And to be fair this transactional view of citizenship is also encouraged by the UK government, which rather than pursuing an immigration policy optimised for economic growth, social stability or national security instead blindly chases an arbitrary and unattainably low net migration number. When the state makes clear its view of immigrants as a problem to be mitigated and prospective citizens as purely a bureaucratic burden to be processed it is difficult to demand greater fealty or civic engagement from immigrants themselves.

Yet citizenship still matters, despite its somewhat tarnished image. Only citizens are able to participate fully in our civic life – voting, running for office, serving on a jury. If one is unwilling to undertake these commitments 99% of the time, as long-term EU residents who choose not to take citizenship are essentially declaring, you can’t object when you are then prohibited for participating in the one very specific event (voting in the EU referendum) in which you have a direct interest. That kind of cafeteria civics would represent a one-way flow of benefits from the state to the individual and undermine the reciprocity needed for society to function.

The Brexit debate has highlighted just how degraded our conception of citizenship has become. With reduced and increasingly ineffectual armed forces, only a very limited opportunity for national service (the National Citizen Service being one of the few entirely positive policies enacted by David Cameron) and our exquisite embarrassment about any display of patriotism, it is really no wonder that we have come to see citizenship as just a bunch of perks.

As I wrote back in September last year:

This very transactional approach has frayed the contract or bond between citizen/resident and the state. Of course, people still expect the state to protect them from foreign foes, guard against domestic security threats, provide healthcare, offer a welfare safety net and distribute various domestic and EU services. But even as they make these demands they offer rapidly diminishing loyalty to the state in which they live. People are increasingly insatiable for the benefits while being less and less willing to accept the responsibility.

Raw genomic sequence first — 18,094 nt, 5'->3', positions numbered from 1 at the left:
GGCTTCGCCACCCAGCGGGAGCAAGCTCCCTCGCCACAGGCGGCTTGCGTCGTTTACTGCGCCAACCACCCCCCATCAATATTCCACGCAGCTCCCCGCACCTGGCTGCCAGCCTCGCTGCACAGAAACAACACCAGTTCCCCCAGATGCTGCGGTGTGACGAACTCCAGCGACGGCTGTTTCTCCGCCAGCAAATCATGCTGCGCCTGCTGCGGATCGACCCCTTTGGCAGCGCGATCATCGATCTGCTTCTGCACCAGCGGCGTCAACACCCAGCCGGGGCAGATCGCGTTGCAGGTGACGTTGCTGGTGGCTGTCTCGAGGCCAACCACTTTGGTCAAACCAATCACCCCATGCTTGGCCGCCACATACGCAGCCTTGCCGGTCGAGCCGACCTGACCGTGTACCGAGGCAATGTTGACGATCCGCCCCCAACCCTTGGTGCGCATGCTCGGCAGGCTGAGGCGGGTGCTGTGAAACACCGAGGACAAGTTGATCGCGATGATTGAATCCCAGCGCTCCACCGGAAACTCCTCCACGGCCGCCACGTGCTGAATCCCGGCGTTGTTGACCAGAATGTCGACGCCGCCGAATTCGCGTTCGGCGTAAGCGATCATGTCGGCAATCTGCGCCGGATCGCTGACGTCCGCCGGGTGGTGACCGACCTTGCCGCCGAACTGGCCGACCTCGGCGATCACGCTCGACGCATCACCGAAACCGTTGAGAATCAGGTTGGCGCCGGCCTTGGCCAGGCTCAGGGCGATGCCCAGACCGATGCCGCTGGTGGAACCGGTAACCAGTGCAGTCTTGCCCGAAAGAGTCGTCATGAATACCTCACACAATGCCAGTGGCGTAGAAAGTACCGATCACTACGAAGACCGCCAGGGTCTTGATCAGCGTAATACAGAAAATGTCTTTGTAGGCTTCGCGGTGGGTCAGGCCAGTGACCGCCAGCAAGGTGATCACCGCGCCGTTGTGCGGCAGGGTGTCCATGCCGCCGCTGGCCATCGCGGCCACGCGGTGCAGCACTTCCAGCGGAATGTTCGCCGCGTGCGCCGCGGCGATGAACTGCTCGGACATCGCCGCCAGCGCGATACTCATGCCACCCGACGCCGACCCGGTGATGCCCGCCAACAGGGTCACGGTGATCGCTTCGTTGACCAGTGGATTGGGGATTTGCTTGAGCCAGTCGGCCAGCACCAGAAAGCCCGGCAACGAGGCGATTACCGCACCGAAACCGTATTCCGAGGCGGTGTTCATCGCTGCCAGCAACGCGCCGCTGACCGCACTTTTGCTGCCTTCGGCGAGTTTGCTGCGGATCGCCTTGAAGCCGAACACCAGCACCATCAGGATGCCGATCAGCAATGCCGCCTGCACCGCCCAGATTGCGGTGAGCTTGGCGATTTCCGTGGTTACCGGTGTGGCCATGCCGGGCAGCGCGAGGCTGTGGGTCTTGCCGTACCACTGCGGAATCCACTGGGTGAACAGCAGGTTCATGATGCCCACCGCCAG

I am sure that some of those who naturalised in the citizenship ceremony today did so for purely practical or transactional reasons. But I hope that even they will look back on today with pride and now feel a deeper connection to the country they call home.

Ultimately there is nothing magical about naturalisation. The certificate does not hold any special magical powers. It is not a measure of personal worth, and of course many UK residents who are non-citizens on paper are far better citizens in practice than many of us who are natural born. Naturalisation is just one indicator, albeit a very important one, of an important responsibility solemnly accepted.

Of course, none of this will be the case in perpetuity. The nation state is not forever, and in a century or two, civics and geopolitics will doubtless look very different. But for now, the nation state remains the best guarantor of freedom and incubator of prosperity that mankind has yet devised, and attachment to the nation state has been the means of securing these blessings for an individual. Wishing for its premature demise is foolish.

To those citizens of the world, outraged by Brexit, who hold their EU citizenship more dear than their British citizenship, I would simply point out that any objective, dispassionate analysis shows us that the European Union is not the only (nor best) vehicle for international cooperation, its status as the natural successor to the nation state is far from certain and it will never possess the essential spirit of democracy until there is a European demos – a body of citizens willing to take the oath that my wife and forty others willingly gave to the United Kingdom.

Watching these people – as diverse as one would imagine forty people randomly plucked from the streets of Camden to be – take the oaths of allegiance was to witness them transform from being strangers and fellow immigrants to being compatriots. It was nearly as emotional for me, sitting perched in the gallery, as it clearly was for many of them.

And if only more of us knew the journey involved and the sacrifices made by these people so that they might share the same rights and responsibilities that we enjoy as British citizens, we would not be so cavalier about our own citizenship and all that it represents.

Camden Town Hall council chamber - view from public gallery - Citizenship ceremony

Oath of allegiance - British UK Citizenship ceremony

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Labour And The Left Simply Do Not ‘Get’ Patriotism, And Their Patron Saints Holiday Proposal Proves It

UK Britain Patron Saints

The Labour Party’s genius plan to “unite the nation” by further Balkanising the United Kingdom

The Labour Party and the British Left in general just don’t get it. With the honourable exception of a few Cassandra-like voices warning that the Left must learn to re-embrace patriotism in order to reconnect with millions of lost voters, most on the Left seem intent on screeching “multiculturalism” at the top of their lungs until the United Kingdom (and even its constituent parts) are nothing more than historic entries in an encyclopaedia.

Labour’s latest great initiative is to create four new public holidays celebrating the individual patron saints of the four home nations. From the HuffPost:

A Labour government will seek to create four new UK-wide bank holidays on the patron saint’s day of each of the home nations, Jeremy Corbyn has announced.